Around 3,500 British farmers are taking part a three-day strike in protest at the low prices paid by retailers for their goods, organisers have said.
Plans to dry the withheld milk for charitable donations fell through
Milk, meat and vegetables are among the goods being withheld to put pressure on retailers to ensure producers "get a substantial return for their product".
Campaign group Farmers for Action, which has organised the stoppage, said peaceful protests would also be held.
Supermarkets said stocks had not been affected by the strike so far.
Organisers said they expected the action would grow over the three days.
Farmers have been disposing of gallons of milk and in some cases giving perishable produce to charitable causes, said FFA.
Campaigners warned more protests were likely before Christmas.
The group said dairy farmers were being paid 17p a litre for milk, compared with a price of 27p in 1995.
It also warned consumers to shop early in case supplies of some items run short across the country.
David Chapman, a dairy farmer from Henley-in-Arden, Warwickshire, said he is taking around half the milk they produced to spread it over the fields, costing him about £600 to £700 over the three days.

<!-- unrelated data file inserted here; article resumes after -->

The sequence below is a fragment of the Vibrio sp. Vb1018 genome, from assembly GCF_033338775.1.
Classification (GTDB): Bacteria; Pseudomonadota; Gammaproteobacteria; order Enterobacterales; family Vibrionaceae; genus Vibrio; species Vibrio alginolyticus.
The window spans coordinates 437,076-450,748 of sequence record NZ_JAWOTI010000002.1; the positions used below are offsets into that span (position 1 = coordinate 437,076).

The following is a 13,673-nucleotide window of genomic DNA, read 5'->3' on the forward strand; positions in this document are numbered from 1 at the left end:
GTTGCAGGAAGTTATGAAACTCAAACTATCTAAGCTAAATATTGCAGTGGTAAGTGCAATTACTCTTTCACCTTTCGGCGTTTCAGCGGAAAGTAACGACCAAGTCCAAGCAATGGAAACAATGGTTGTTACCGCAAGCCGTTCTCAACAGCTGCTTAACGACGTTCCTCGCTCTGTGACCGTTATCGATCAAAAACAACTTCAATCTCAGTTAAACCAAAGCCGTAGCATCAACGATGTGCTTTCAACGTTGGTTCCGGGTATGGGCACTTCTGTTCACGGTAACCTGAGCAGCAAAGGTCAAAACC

"When the milk doesn't arrive at the supermarkets they might begin to realise that it is produced by a farmer, on a farm, and it's got to come through a dairy to them - it doesn't come from a factory."
He said the price they were receiving for milk had dropped in the last two years.
"We are now at the cost of production, and there is just no way we can go on and make a profit," he told the BBC.
Major supermarket chains said they had been unaffected by the protest so far.
Asda said it had a direct relationship with 650 farmers - meaning it had not been hit by the protest.
Tesco said it wanted to work with its suppliers to create sustainable relationships with farmers.
The National Farmers' Union is not supporting the action.
A spokesman said: "The NFU understands the frustration many farmers and growers have concerning the price pressures involved in supplying to retail customers.
But, the spokesman added, to remove food from the market would not achieve a more sustainable price and it could not condone farmers breaking contracts.
Strike organisers had hoped a Wiltshire dairy would dry much of the withheld milk so it could be donated to earthquake victims in South Asia, said the FFA, but the plant is shut for maintenance.